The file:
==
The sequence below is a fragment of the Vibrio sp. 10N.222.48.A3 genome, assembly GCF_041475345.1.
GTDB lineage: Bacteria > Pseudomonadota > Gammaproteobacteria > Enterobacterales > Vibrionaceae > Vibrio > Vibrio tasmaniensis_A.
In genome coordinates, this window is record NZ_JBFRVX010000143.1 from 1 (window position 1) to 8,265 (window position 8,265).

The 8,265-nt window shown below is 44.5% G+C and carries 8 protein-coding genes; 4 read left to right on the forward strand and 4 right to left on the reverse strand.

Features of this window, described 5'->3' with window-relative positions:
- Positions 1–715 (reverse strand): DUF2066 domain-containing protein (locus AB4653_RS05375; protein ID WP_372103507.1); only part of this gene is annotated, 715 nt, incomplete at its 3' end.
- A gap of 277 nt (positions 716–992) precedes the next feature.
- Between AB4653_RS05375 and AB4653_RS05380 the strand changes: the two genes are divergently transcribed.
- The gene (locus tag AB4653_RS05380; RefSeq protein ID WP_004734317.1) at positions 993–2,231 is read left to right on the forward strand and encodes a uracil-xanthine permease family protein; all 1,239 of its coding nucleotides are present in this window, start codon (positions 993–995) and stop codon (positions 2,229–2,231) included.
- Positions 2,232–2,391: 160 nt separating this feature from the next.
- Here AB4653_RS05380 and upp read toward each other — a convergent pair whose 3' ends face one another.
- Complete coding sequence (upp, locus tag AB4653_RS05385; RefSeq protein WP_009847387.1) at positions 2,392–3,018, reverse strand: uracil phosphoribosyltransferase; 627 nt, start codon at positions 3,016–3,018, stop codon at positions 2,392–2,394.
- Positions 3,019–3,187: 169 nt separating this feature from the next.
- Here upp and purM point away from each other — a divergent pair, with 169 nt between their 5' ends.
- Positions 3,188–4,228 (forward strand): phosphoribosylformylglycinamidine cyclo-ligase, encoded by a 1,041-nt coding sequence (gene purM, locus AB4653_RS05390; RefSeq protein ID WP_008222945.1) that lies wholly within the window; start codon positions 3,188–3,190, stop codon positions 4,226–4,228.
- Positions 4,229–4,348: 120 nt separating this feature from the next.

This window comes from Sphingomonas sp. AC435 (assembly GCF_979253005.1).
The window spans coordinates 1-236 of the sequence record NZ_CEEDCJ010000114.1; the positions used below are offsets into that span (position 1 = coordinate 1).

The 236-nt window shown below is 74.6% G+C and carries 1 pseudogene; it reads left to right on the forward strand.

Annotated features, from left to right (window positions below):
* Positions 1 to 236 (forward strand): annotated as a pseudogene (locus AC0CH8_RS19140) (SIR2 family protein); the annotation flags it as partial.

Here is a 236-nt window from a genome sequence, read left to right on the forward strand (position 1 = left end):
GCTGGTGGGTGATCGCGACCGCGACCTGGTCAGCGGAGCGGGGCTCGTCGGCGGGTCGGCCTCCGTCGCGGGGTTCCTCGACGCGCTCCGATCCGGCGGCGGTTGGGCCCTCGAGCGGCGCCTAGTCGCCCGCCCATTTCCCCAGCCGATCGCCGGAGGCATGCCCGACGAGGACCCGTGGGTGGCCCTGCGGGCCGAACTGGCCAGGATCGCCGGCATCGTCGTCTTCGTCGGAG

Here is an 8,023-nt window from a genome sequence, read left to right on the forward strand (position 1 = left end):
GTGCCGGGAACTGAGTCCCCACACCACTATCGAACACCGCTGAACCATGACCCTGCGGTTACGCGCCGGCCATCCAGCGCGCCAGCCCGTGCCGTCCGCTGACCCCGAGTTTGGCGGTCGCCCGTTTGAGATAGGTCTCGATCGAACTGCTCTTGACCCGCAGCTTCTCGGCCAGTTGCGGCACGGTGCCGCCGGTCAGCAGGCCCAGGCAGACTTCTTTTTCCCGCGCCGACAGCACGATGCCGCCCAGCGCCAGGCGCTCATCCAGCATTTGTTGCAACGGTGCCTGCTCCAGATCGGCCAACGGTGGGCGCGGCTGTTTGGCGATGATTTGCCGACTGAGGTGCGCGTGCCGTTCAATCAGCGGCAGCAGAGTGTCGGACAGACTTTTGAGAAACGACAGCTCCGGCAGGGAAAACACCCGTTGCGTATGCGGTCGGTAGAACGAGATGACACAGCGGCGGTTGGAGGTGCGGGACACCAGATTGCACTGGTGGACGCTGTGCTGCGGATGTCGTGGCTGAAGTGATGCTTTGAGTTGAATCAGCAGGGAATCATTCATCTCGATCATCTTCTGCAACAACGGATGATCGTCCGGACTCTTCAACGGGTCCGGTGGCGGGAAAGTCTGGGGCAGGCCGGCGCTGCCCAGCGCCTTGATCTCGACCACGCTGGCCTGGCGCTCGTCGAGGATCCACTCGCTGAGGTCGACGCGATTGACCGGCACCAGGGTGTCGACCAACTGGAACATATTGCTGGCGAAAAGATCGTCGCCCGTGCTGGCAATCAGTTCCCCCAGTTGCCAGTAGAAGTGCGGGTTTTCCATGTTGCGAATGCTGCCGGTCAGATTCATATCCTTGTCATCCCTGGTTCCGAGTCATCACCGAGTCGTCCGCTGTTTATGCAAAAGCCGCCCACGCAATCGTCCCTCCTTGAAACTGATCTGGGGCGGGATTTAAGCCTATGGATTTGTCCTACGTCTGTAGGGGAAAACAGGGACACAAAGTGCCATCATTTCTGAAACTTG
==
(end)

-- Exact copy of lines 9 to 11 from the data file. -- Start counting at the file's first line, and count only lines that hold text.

- The gene (locus tag AB4653_RS05380; RefSeq protein ID WP_004734317.1) at positions 993–2,231 is read left to right on the forward strand and encodes a uracil-xanthine permease family protein; all 1,239 of its coding nucleotides are present in this window, start codon (positions 993–995) and stop codon (positions 2,229–2,231) included.
- Positions 2,232–2,391: 160 nt separating this feature from the next.
- Here AB4653_RS05380 and upp read toward each other — a convergent pair whose 3' ends face one another.